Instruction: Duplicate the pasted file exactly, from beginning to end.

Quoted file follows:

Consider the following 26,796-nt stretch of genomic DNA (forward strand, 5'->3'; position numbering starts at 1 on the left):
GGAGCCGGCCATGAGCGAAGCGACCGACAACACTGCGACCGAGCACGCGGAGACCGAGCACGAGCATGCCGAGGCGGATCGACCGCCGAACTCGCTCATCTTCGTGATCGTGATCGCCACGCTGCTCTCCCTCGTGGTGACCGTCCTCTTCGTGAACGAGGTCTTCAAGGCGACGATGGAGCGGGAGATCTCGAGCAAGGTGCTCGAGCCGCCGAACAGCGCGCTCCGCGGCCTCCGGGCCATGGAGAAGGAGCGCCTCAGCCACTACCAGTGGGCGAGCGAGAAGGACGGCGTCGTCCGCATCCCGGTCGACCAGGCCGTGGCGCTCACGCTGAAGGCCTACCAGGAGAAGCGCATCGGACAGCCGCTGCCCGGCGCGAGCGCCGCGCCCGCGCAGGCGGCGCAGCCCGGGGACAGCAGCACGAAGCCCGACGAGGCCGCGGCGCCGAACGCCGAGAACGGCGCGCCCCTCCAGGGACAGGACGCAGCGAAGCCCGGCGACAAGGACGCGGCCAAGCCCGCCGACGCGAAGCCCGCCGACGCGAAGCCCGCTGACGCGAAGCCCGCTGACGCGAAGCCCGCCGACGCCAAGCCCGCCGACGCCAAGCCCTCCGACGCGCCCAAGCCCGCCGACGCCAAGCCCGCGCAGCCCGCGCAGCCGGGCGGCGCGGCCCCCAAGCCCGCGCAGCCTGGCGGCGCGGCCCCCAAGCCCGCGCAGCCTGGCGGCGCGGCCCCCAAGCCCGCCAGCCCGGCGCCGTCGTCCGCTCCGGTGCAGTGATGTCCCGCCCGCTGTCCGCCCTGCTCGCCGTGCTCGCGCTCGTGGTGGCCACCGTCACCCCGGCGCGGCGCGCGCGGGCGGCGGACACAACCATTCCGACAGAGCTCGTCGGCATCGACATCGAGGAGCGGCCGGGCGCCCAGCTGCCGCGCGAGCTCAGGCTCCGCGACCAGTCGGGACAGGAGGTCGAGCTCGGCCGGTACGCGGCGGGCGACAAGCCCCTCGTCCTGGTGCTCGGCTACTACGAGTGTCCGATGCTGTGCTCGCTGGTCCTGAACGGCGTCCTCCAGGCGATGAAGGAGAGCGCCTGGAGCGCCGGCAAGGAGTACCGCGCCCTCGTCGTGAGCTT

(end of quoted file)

Consider the following 26,796-nt stretch of genomic DNA (forward strand, 5'->3'; position numbering starts at 1 on the left):
GGAGCCGGCCATGAGCGAAGCGACCGACAACACTGCGACCGAGCACGCGGAGACCGAGCACGAGCATGCCGAGGCGGATCGACCGCCGAACTCGCTCATCTTCGTGATCGTGATCGCCACGCTGCTCTCCCTCGTGGTGACCGTCCTCTTCGTGAACGAGGTCTTCAAGGCGACGATGGAGCGGGAGATCTCGAGCAAGGTGCTCGAGCCGCCGAACAGCGCGCTCCGCGGCCTCCGGGCCATGGAGAAGGAGCGCCTCAGCCACTACCAGTGGGCGAGCGAGAAGGACGGCGTCGTCCGCATCCCGGTCGACCAGGCCGTGGCGCTCACGCTGAAGGCCTACCAGGAGAAGCGCATCGGACAGCCGCTGCCCGGCGCGAGCGCCGCGCCCGCGCAGGCGGCGCAGCCCGGGGACAGCAGCACGAAGCCCGACGAGGCCGCGGCGCCGAACGCCGAGAACGGCGCGCCCCTCCAGGGACAGGACGCAGCGAAGCCCGGCGACAAGGACGCGGCCAAGCCCGCCGACGCGAAGCCCGCCGACGCGAAGCCCGCTGACGCGAAGCCCGCTGACGCGAAGCCCGCCGACGCCAAGCCCGCCGACGCCAAGCCCTCCGACGCGCCCAAGCCCGCCGACGCCAAGCCCGCGCAGCCCGCGCAGCCGGGCGGCGCGGCCCCCAAGCCCGCGCAGCCTGGCGGCGCGGCCCCCAAGCCCGCGCAGCCTGGCGGCGCGGCCCCCAAGCCCGCCAGCCCGGCGCCGTCGTCCGCTCCGGTGCAGTGATGTCCCGCCCGCTGTCCGCCCTGCTCGCCGTGCTCGCGCTCGTGGTGGCCACCGTCACCCCGGCGCGGCGCGCGCGGGCGGCGGACACAACCATTCCGACAGAGCTCGTCGGCATCGACATCGAGGAGCGGCCGGGCGCCCAGCTGCCGCGCGAGCTCAGGCTCCGCGACCAGTCGGGACAGGAGGTCGAGCTCGGCCGGTACGCGGCGGGCGACAAGCCCCTCGTCCTGGTGCTCGGCTACTACGAGTGTCCGATGCTGTGCTCGCTGGTCCTGAACGGCGTCCTCCAGGCGATGAAGGAGAGCGCCTGGAGCGCCGGCAAGGAGTACCGCGCCCTCGTCGTGAGCTT